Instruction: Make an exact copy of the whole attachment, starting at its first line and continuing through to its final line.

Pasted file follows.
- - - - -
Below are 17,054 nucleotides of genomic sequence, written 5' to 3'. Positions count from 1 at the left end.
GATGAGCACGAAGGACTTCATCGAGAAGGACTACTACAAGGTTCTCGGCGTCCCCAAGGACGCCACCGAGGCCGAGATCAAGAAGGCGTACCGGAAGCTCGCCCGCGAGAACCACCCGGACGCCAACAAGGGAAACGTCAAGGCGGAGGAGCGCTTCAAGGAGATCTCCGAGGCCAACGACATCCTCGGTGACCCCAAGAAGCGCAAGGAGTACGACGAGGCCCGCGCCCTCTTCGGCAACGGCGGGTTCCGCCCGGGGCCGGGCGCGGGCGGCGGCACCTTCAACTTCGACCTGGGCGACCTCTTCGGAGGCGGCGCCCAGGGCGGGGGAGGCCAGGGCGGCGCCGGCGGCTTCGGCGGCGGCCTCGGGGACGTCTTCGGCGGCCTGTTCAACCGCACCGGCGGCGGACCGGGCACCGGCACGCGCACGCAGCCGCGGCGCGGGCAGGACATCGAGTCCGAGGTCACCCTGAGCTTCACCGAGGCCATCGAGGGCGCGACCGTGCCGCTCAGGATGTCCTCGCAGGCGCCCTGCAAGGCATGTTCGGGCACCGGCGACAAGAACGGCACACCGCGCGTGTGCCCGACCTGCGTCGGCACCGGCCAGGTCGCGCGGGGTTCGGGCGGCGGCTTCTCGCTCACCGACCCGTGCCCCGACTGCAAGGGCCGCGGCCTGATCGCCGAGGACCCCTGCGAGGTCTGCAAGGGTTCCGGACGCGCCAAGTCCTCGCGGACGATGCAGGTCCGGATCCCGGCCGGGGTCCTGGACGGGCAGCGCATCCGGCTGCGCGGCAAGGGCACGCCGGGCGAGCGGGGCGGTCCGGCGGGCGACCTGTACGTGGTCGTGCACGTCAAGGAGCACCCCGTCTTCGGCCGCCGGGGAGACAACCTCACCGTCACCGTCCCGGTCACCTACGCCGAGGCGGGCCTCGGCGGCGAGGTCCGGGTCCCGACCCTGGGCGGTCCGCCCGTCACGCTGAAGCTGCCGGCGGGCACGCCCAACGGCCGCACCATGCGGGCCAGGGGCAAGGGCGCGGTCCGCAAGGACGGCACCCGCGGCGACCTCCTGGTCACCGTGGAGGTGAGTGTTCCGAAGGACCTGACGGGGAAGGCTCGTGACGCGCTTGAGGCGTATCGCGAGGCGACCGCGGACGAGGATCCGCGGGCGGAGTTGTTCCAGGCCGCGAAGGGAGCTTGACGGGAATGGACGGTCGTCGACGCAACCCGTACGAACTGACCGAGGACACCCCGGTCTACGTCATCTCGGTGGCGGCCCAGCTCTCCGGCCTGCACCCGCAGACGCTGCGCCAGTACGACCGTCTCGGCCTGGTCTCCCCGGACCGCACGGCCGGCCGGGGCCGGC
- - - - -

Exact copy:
Below are 17,054 nucleotides of genomic sequence, written 5' to 3'. Positions count from 1 at the left end.
GATGAGCACGAAGGACTTCATCGAGAAGGACTACTACAAGGTTCTCGGCGTCCCCAAGGACGCCACCGAGGCCGAGATCAAGAAGGCGTACCGGAAGCTCGCCCGCGAGAACCACCCGGACGCCAACAAGGGAAACGTCAAGGCGGAGGAGCGCTTCAAGGAGATCTCCGAGGCCAACGACATCCTCGGTGACCCCAAGAAGCGCAAGGAGTACGACGAGGCCCGCGCCCTCTTCGGCAACGGCGGGTTCCGCCCGGGGCCGGGCGCGGGCGGCGGCACCTTCAACTTCGACCTGGGCGACCTCTTCGGAGGCGGCGCCCAGGGCGGGGGAGGCCAGGGCGGCGCCGGCGGCTTCGGCGGCGGCCTCGGGGACGTCTTCGGCGGCCTGTTCAACCGCACCGGCGGCGGACCGGGCACCGGCACGCGCACGCAGCCGCGGCGCGGGCAGGACATCGAGTCCGAGGTCACCCTGAGCTTCACCGAGGCCATCGAGGGCGCGACCGTGCCGCTCAGGATGTCCTCGCAGGCGCCCTGCAAGGCATGTTCGGGCACCGGCGACAAGAACGGCACACCGCGCGTGTGCCCGACCTGCGTCGGCACCGGCCAGGTCGCGCGGGGTTCGGGCGGCGGCTTCTCGCTCACCGACCCGTGCCCCGACTGCAAGGGCCGCGGCCTGATCGCCGAGGACCCCTGCGAGGTCTGCAAGGGTTCCGGACGCGCCAAGTCCTCGCGGACGATGCAGGTCCGGATCCCGGCCGGGGTCCTGGACGGGCAGCGCATCCGGCTGCGCGGCAAGGGCACGCCGGGCGAGCGGGGCGGTCCGGCGGGCGACCTGTACGTGGTCGTGCACGTCAAGGAGCACCCCGTCTTCGGCCGCCGGGGAGACAACCTCACCGTCACCGTCCCGGTCACCTACGCCGAGGCGGGCCTCGGCGGCGAGGTCCGGGTCCCGACCCTGGGCGGTCCGCCCGTCACGCTGAAGCTGCCGGCGGGCACGCCCAACGGCCGCACCATGCGGGCCAGGGGCAAGGGCGCGGTCCGCAAGGACGGCACCCGCGGCGACCTCCTGGTCACCGTGGAGGTGAGTGTTCCGAAGGACCTGACGGGGAAGGCTCGTGACGCGCTTGAGGCGTATCGCGAGGCGACCGCGGACGAGGATCCGCGGGCGGAGTTGTTCCAGGCCGCGAAGGGAGCTTGACGGGAATGGACGGTCGTCGACGCAACCCGTACGAACTGACCGAGGACACCCCGGTCTACGTCATCTCGGTGGCGGCCCAGCTCTCCGGCCTGCACCCGCAGACGCTGCGCCAGTACGACCGTCTCGGCCTGGTCTCCCCGGACCGCACGGCCGGCCGGGGCCGGC